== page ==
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The first blunder that I still often observe in lessons is that teachers give more work to gifted students. That’s counterproductive. Of course you give extension tasks to your gifted students but these tasks have to be meaningful and challenging. Instead of wasting their time completing more tasks, gifted students should spend their extra time developing their existing knowledge or exploring different ways of learning.

Another common mistake when teaching gifted students is to pair them up with struggling students. Apart if you have really kind and generous gifted students willing to help others remember that most gifted students are rather rebellious and the experience is often a disaster. How many times have I observed gifted students losing their temper and motivation because they were supposed to act as tutors for less able ones?

Last but not least don’t force them. Gifted children have needs and they know that their likes and needs are different from others. So instead of giving them tasks that they must do, give them opportunities to develop, to learn and to surpass themselves. Don’t assume that because they are gifted they don’t want to develop even more.

How to teach gifted students? (Part – 1)

How to teach gifted students? (Part – 1)

We spend a lot of time as teachers planning lessons, ensuring that we cover the curriculum. We also juggle with target settings, target reviews, reports, parents’ evenings and behavior management. Why am I writing about behavior management will you say? Isn’t it about teaching gifted students? You’re right. But it’s actually about both, as you will generally find out that if you feed your gifted students with the challenges they need then some of your classroom behavior issues will disappear as by magic.

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How do we recognize gifted children?

From a teacher’s perspective a gifted child is hard work, as these children need constant redirection. When you give them a task to achieve it usually takes them no more than 5 minutes to complete it while other students will probably need 10 minutes. Students who are intellectually gifted will present a set of common features like the ability to think in an abstract way at an early age, the need for constant intellectual stimulation, an ability to grasp complex information within minutes and a true desire to explore things in depth.  No doubt that these children can easily be bored and frustrated. Even if the word gifted didn’t exist while I was at school I think I would probably today fall into that category. Yes, it’s true that your parents are proud of your academic results but in terms of behavior that’s another story. I remember that once I had decided that a subject was worth the interest I would put all my energy to study it, which gave some more homework for my teachers who had to correct my personal projects. Not to mention that I was a headache for all the teachers who couldn’t provide me with enough challenge. The only way I had back then to avoid distracting my peers because of my own boredom was to be given either a book to read or essays to write which I absolutely loved. Can you just imagine the frustration when you know that you can deal with a topic better than your friends but that you will have to stay the whole hour listening to endless repetition and games? Well, then imagine yourself stuck at the photocopier while you know that you can achieve much more? That’s what gifted children feel: Frustration, boredom, isolation and angriness every single day.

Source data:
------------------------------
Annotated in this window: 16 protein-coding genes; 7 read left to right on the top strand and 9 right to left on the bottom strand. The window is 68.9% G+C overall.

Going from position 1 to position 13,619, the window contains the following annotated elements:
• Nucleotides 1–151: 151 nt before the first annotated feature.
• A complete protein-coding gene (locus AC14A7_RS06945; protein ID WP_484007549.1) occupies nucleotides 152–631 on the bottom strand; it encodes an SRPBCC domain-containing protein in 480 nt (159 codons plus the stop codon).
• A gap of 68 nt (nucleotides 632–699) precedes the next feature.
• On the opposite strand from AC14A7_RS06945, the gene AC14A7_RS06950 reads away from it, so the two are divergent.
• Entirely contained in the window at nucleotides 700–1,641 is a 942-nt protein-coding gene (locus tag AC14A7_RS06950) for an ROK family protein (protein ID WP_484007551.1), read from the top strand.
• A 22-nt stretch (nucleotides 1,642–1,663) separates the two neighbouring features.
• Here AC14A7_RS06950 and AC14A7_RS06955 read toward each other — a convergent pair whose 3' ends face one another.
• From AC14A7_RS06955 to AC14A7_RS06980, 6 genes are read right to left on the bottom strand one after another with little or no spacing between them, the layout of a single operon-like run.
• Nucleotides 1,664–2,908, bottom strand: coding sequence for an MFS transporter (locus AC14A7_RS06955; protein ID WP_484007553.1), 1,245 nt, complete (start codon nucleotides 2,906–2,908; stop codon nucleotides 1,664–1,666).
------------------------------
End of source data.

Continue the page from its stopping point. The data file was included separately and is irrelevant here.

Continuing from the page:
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With gifted students we need to go beyond the curriculum. Have them to feel responsible for their own independent learning and try to use every opportunity to push these students. You will not harm them by giving them more opportunity for learning! Far from it. That’s what they want and need even if they will pretend the contrary. What may be difficult when you have gifted students is that one activity won’t necessarily work for all your gifted students. Gifted students are good at thinking so train them towards that direction; give them the tool they deserve to perform to the best of their abilities. Think out of the box; try to be creative. If you have gifted students and you’re not quite sure how to handle them try to find out in your school who’s in charge of the gifted and talented students. In most schools now there should be someone in charge who will be quite helpful to help you with these students.